Dimsie Carries On: Dorita Fairlie Bruce Oxford University Press

This is my post about buying the Dimises I've been reading and reviewing of late. (Tes, it can easily take over six months between the purchase of a book and the reading of it in my world.) Closer scrutiny has shown that I've got reprints, so there must have been other dust jackets originally. Even closer scrutiny (ie the dust jacket breaking up somewhat) has revealed that it's two sided, the other side was a dust jacket for another book entirely (Adventure for Two by Elsie J. Oxenham). I don't think I've come across that before!

To the book )
feather_ghyll: Book shop store front, text reading 'wear the old coat, buy the new book.' (Book not coat)
I've arranged to volunteer at a charity shop for a few days over the next fortnight. The opportunity to do volunteering work arose and this was one of the options, and certainly the one I was most excited about. Yes, in part it is because I hope to get first look at the books that are donated, although I'm not sure how realistic an ambition that is. At the least, it's going to be an insight into the trading side of charity shops. I've spent many an hour kneeling down by the bargain box, tilting my head an squinting to see if there's something that I want between copies of the latest book to be given away for free by a magazine. (At the moment, I am extremely glad that I paid less than a quid for my copy of Patricia Wentworth's 'The Clock Struck Twelve'.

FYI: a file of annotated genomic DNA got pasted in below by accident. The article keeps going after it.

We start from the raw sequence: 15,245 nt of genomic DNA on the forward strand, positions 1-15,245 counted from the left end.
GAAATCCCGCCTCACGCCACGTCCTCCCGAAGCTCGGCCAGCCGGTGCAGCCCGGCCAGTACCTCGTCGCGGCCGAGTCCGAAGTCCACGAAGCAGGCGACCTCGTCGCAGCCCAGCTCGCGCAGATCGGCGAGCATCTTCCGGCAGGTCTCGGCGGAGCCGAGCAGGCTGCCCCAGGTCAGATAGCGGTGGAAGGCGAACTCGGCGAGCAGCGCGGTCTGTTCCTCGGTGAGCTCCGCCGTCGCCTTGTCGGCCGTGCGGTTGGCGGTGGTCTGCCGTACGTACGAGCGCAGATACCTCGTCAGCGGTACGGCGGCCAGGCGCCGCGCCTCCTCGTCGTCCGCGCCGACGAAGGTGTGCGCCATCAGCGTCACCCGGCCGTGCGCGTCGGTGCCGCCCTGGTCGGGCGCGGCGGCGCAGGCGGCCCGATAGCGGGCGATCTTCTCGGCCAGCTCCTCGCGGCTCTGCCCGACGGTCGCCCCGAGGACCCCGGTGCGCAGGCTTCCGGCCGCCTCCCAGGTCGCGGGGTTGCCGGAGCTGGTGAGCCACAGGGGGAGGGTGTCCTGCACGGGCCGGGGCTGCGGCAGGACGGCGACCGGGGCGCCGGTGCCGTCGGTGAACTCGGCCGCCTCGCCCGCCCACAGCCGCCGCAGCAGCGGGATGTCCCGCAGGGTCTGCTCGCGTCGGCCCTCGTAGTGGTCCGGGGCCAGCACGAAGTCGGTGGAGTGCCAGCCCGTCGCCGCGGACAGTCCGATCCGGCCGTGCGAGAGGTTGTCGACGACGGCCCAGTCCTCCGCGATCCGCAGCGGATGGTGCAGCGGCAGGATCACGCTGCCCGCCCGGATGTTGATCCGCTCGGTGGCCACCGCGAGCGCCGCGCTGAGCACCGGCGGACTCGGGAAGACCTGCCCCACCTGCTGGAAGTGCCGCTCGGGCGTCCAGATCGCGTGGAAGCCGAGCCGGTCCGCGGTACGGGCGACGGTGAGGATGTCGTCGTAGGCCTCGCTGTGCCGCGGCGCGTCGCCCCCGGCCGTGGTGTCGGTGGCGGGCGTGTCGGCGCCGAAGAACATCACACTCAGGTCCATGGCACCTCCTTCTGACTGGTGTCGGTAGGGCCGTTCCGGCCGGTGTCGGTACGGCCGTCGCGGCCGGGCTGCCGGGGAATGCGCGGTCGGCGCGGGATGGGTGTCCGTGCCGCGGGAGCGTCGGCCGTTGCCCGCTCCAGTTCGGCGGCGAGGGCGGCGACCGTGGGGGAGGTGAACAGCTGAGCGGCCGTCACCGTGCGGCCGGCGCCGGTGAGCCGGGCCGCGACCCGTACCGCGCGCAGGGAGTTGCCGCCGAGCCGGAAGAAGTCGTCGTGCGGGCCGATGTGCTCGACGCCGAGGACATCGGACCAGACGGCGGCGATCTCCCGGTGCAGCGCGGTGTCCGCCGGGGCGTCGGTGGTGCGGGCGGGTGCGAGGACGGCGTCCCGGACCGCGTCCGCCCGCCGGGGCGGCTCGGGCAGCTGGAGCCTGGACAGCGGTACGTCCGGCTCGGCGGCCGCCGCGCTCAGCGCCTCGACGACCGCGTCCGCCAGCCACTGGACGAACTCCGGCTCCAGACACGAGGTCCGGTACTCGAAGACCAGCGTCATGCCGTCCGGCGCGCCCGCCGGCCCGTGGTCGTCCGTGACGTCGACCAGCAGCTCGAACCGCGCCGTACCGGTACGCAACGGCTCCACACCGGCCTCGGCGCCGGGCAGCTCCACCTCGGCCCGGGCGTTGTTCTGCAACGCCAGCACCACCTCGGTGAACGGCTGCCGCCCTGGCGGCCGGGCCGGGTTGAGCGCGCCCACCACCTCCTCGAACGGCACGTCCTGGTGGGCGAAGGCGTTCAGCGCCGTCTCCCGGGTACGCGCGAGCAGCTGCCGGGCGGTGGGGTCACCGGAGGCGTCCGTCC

Castle Secrets by Jean Seivwright, Nelson, Triumph Series.

I've added a new tag, the 07 Hay haul, which I'm still working through. (I've been alternating them with adult books and got distracted by Harry Potters). It wasn't intentional, but a lot of them seem to be older girls' stories - Diana and the two eldest Phillimores had left school, the heroine of The Honour of the School is in the sixth, and the heroine of Adventure in the West is a 'teenager' rather than a child. I want a fourth form story next!!!

Read more... )